10 seconds flat out and repeat. This cycling workout focuses on maximum power and also gives you an opportunity to optimise your sprint to make yourself as fast as possible.
Practise different kinds of sprints (from both a technical and a bike handling point of view), and also trial different physiological approaches to sprinting such as opting for a high cycling cadence/fast acceleration and then a lower cadence/higher torque. All of which will help you improve your top-end speed.
To download the session click on the embedded graph above. If you’re not already set up on TrainerDay it’ll ask you to register for an account - it’s free to do so and it’s free to download the session.
Mix the sprints up; try them seated or try them standing. Sprint at a high RPM with quick, fast accelerations where peak power is almost instant, or do some as low RPM big torque efforts where peak power might not occur straight away.
Tuck your elbows in or throw the bike around and see how using your arms helps with power and speed. This cycling workout is all about you optimising your sprint to make yourself as fast as possible - have fun with it.
Sprinting is all about going as fast as possible, be it to win the race, snap up that prime (mid-race sprint) to win a little extra cash, or get the bragging rights on the local group ride’s sprint for the 30mph sign. It’s all about speed and producing maximum power. This cycling workout can help you achieve your sprint goals as it ensures that you practise how you sprint, how you position yourself on the bike and also what gearing you use. All these elements have an impact on your overall speed.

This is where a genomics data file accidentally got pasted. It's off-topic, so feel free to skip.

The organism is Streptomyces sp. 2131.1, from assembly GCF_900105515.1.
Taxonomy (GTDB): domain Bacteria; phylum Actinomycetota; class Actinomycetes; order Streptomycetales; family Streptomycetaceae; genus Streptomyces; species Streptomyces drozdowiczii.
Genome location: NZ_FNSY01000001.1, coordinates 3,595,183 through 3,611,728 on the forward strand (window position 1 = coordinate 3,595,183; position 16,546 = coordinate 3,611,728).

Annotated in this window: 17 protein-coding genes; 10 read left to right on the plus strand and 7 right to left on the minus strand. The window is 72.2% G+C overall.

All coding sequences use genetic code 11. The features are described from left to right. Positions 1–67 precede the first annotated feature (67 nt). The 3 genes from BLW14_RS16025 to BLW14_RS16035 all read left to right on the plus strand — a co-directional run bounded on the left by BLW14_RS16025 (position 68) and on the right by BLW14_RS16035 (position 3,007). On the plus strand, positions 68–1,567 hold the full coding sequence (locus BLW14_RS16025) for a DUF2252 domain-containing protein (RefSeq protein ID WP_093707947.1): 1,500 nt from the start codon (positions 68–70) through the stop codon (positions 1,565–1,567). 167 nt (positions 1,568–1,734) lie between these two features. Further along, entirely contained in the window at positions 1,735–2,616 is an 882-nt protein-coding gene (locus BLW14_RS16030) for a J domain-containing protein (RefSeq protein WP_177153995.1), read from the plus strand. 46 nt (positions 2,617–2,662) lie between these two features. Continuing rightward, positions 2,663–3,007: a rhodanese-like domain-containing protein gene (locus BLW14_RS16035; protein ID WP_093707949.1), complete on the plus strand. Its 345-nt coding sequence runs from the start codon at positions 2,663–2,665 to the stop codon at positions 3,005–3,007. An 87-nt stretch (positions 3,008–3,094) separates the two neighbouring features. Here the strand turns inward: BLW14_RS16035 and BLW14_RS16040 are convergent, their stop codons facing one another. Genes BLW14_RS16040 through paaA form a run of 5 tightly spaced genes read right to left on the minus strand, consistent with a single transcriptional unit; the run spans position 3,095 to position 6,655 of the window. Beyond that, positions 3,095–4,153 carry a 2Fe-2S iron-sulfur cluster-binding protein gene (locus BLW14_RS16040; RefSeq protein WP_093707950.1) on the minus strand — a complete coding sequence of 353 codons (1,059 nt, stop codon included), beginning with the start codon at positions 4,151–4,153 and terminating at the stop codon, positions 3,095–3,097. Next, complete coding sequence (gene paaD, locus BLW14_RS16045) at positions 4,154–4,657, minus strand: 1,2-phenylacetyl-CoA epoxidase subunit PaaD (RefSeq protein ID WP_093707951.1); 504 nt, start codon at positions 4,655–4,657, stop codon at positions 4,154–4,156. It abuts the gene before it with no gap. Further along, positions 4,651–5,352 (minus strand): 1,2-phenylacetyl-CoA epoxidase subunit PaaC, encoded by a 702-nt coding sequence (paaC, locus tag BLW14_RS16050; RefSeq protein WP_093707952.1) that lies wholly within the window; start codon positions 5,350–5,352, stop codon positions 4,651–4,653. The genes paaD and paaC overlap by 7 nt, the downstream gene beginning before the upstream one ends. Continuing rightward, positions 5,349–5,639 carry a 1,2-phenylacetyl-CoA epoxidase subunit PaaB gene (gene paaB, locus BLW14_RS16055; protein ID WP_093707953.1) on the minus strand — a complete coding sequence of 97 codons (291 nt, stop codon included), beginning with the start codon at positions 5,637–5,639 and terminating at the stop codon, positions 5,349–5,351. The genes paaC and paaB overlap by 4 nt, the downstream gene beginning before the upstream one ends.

Starting with a high cadence in a smaller gear can give you the additional acceleration to get the jump on other riders, whereas a bigger gear/higher torque sprint may ultimately result in a greater overall top speed. Either could be the better option, depending on the scenario, but ensuring that you can produce maximal power with both physiological approaches is where this cycling workout can really help.
Let’s geek out
Let’s look at the first aspect of a fast sprint: power! Power is made up of two elements: angular velocity (cadence) and torque. To generate greater power, one of these needs to increase with the other either remaining the same or increasing too.
Doing bigger gear sprints requires more torque and can help recruit more muscle fibres, resulting in greater power production. Higher RPM sprints can help with muscle activation and firing patterns, again resulting in greater power production. There will be a sweet pot for everyone where cadence, speed and overall torque are optimal and that can be discovered via experimenting with different sprinting techniques within this workout. Different situations can also call for different ways of sprinting. For example, a high RPM acceleration whilst staying seated (think Harry Tanfield at Tour de Yorkshire) can result in sufficient acceleration to break the slipstream for other riders to follow as well as being potentially more aero.
Leading us on nicely to the next element of a fast sprint: getting aero! This is easier to achieve outdoors but, with a solid indoorcycling setup with one of the best smart indoor bikes such as a Wattbike Atom or Wahoo Kickr, you can do some very planted sprints. Getting your position on the bike optimised to be more aerodynamic will help greatly with faster sprinting and it’s very important to practise sprinting in an aero position to ensure that you can effectively produce the best power for the lowest drag. We won’t all be able to do the Caleb Ewan position of trying to chin our tyres, but we can maybe get a bit lower. However, we don’t want to compromise sprint power by assuming an extreme position which may also prevent us from riding safely. Marcel Kittel was such a watt monster that being aero didn’t seem to matter so much for him.
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